In particular, they were using CMMI to “comply” with their processes but not to improve their processes.  And, *that* is what caused them to fall far short of their acclaimed CMMI ML3.

How could I tell?

Because of where the practices were consistently good and where they were consistently gap-worthy.

I was reviewing the report with my friend on the phone.  As I was doing so he commented, “Wow!  You’re reading that table like a radiologist reads an X-ray!  That’s very cool!”  The story the chart told me was that despite having processes, and policies, and managing requirements and so on, the company habitually failed to:

track and measure the execution of their processes to ensure that the processes actually were followed-through as expected from a time and resource perspective,

objectively evaluate that the processes were being followed, were working, and were producing the expected results, and

perform retrospectives on what they could learn from the measurements (they weren’t taking) and evaluations (they weren’t doing) of the processes they used.

It was quite clear.

So, here’s the point of today’s post… it’s a crystal clear example of why CMMI is not about process compliance and how it shows up.  There are practices in CMMI that definitely help an organization perform better.  But, if the practices that are there to ensure that the processes are working and the lessons are being learned aren’t performed, then the entire point to following a process has been lost.  In Shewart’s cycle, this would be akin to doing P & D without C & A.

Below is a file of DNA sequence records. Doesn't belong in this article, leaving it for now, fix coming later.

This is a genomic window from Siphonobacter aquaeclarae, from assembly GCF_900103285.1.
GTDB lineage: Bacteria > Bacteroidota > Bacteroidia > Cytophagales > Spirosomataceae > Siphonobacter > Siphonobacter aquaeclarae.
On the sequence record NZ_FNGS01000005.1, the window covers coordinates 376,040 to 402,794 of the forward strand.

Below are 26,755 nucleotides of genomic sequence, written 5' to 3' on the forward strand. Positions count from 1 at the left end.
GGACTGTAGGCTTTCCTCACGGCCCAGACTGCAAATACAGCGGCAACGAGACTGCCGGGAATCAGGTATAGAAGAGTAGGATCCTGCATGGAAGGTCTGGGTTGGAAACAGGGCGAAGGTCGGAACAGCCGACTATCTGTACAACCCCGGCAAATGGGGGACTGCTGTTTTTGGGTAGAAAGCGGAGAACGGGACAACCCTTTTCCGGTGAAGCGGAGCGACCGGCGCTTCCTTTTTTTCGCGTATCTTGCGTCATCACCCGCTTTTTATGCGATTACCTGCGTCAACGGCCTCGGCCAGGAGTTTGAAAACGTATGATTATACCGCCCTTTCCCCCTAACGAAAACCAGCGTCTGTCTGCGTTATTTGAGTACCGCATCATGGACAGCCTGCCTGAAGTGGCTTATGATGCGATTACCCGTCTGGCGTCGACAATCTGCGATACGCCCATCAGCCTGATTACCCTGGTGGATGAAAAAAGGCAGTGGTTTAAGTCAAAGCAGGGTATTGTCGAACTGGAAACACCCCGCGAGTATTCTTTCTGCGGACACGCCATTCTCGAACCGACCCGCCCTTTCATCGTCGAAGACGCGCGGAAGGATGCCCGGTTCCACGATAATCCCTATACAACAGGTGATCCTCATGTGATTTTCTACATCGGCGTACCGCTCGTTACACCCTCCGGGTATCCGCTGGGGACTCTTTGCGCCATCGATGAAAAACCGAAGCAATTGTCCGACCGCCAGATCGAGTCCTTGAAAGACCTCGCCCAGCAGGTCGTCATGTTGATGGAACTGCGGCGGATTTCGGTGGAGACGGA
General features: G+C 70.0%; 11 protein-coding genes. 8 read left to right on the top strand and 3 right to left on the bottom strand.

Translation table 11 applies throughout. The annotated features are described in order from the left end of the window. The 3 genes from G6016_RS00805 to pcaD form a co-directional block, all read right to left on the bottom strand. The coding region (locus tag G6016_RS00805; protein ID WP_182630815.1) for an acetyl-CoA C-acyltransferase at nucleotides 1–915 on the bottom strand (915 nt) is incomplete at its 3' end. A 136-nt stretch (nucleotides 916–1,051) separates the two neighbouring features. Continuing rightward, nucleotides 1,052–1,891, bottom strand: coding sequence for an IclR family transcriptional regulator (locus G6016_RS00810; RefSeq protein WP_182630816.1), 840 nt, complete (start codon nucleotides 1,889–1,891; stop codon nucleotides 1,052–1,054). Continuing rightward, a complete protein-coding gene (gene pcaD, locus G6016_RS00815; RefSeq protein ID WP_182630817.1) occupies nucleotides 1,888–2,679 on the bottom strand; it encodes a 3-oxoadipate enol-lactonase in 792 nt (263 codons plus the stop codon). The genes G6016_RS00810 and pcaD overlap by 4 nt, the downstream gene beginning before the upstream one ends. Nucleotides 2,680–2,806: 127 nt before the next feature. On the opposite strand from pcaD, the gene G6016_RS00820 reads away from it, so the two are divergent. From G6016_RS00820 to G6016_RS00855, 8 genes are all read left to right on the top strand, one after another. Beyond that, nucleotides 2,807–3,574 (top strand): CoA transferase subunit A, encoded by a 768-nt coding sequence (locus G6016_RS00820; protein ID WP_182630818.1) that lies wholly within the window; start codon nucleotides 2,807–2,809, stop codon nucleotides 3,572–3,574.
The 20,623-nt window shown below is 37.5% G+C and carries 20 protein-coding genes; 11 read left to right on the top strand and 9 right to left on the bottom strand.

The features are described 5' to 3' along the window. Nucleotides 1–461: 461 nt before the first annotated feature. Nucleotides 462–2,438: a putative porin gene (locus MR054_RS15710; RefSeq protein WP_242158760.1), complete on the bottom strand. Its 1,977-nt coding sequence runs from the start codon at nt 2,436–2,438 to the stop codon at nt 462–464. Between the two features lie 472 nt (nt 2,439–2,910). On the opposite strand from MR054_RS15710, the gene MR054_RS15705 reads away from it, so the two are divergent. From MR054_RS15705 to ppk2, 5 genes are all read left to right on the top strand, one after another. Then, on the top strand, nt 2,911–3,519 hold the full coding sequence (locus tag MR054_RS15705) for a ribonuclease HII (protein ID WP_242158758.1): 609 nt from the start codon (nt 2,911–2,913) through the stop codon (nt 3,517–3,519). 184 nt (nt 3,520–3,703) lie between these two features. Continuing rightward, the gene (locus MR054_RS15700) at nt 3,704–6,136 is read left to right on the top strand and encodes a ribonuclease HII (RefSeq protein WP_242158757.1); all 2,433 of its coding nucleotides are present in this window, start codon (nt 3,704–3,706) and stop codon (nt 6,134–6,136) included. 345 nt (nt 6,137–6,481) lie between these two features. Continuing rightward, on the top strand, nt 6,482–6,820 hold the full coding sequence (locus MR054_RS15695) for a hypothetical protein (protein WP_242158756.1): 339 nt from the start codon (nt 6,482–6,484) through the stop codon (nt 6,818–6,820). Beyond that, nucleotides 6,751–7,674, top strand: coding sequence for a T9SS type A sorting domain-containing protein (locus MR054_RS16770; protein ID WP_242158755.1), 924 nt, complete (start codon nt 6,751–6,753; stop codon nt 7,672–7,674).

The only chance of anything that way is compliance.  There’s no chance for improvement that way except by accident. 

CMMI is not about “improvement by accident”.  (Neither is Agile for that matter.)

Interestingly enough, while there were clearly issues with the developer’s commitment to improvement, there may not necessarily have been any clear issues with either the product or the results of their processes.  While the experience may not have been pleasant for the developer, I don’t know that by buddy’s client can say to have found a smoking gun in their supplier’s hands.  Maybe what the client needs is a dose of improving how they buy technology services – which they might find in CMMI for Acquisition.

Hillel

My professional passion is to build high performance organizations out of companies motivated to be lean, agile, and achieve world-class results. My best clients are companies who have the courage, leadership, insight, foresight and discipline to be the best places to work, the best value to their customers and the best performing for their shareholders. I take a tough love approach and, frankly, have little patience for executives who *want* these things but expect to achieve them without putting in any effort or making any changes.